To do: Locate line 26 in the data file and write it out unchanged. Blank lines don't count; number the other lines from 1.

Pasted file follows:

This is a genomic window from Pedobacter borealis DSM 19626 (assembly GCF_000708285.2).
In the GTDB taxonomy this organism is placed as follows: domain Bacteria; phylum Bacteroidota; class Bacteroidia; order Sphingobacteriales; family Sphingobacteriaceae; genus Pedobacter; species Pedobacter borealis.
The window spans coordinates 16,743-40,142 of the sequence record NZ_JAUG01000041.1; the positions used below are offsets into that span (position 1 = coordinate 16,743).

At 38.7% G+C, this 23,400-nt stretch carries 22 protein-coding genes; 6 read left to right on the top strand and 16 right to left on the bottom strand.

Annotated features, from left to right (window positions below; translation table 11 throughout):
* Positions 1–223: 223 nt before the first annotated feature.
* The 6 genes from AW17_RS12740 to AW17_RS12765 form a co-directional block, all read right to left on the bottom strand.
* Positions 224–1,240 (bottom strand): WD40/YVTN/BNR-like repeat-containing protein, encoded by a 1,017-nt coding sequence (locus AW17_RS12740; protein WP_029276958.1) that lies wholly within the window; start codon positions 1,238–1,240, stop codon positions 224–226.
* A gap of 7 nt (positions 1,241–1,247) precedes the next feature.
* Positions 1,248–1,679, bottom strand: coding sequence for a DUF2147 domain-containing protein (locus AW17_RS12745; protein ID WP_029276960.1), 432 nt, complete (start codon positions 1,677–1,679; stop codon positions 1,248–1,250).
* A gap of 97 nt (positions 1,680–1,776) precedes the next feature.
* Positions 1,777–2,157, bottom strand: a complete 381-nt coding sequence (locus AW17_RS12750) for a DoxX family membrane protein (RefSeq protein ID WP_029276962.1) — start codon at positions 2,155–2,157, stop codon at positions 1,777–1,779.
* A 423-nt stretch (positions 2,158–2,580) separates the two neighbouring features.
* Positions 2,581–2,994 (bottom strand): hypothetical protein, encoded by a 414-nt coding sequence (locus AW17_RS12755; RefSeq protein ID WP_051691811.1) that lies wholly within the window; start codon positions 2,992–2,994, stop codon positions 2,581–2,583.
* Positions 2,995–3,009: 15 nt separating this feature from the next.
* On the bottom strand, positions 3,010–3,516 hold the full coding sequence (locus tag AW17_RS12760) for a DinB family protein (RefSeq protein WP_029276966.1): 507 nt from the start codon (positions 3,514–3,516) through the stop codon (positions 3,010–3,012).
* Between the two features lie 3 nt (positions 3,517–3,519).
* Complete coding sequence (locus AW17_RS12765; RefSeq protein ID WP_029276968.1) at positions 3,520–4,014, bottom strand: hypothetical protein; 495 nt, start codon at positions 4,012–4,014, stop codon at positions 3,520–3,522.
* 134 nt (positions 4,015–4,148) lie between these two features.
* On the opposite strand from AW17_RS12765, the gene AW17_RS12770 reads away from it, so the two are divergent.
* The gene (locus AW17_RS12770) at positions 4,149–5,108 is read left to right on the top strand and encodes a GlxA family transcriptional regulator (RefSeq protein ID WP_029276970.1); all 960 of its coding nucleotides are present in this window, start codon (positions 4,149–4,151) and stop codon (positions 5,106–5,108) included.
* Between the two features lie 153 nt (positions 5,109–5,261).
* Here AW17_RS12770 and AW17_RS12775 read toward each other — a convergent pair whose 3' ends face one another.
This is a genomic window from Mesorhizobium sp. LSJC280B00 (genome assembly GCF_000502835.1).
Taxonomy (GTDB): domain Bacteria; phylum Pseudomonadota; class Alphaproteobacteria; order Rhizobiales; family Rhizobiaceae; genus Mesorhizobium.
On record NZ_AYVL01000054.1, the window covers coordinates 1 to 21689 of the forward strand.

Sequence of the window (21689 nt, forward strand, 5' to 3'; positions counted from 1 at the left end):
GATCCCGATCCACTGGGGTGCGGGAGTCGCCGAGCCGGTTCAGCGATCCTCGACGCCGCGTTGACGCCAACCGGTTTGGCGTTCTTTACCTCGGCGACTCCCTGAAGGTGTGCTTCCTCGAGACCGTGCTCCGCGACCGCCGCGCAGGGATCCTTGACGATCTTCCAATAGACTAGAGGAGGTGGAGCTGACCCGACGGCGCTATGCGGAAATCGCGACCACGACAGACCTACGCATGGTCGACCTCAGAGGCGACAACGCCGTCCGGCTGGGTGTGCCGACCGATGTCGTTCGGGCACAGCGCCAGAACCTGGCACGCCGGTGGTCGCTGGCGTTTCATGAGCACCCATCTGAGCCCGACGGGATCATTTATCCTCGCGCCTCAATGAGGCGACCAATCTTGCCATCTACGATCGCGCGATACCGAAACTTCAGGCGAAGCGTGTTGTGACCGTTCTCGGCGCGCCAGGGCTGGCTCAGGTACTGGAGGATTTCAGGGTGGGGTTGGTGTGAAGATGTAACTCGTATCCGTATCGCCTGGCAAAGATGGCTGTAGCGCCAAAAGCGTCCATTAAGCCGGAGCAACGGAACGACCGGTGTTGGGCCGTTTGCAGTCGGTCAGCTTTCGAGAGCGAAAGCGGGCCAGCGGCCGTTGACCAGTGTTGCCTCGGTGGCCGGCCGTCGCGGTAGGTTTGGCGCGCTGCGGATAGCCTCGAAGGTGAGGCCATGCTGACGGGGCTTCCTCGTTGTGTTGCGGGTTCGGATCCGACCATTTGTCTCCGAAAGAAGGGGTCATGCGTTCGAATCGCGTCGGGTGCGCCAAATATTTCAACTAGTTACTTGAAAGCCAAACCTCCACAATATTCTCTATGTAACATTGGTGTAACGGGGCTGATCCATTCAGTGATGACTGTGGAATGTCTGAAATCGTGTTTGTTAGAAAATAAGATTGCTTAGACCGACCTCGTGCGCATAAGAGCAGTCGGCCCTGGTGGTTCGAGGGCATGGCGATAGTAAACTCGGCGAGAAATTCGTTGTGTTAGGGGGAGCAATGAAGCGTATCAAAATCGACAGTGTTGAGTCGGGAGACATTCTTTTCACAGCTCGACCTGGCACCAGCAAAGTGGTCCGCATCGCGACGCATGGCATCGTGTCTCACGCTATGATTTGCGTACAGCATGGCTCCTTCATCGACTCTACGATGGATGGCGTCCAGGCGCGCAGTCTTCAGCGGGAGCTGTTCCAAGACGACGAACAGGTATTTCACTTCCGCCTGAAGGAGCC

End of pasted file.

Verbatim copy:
On record NZ_AYVL01000054.1, the window covers coordinates 1 to 21689 of the forward strand.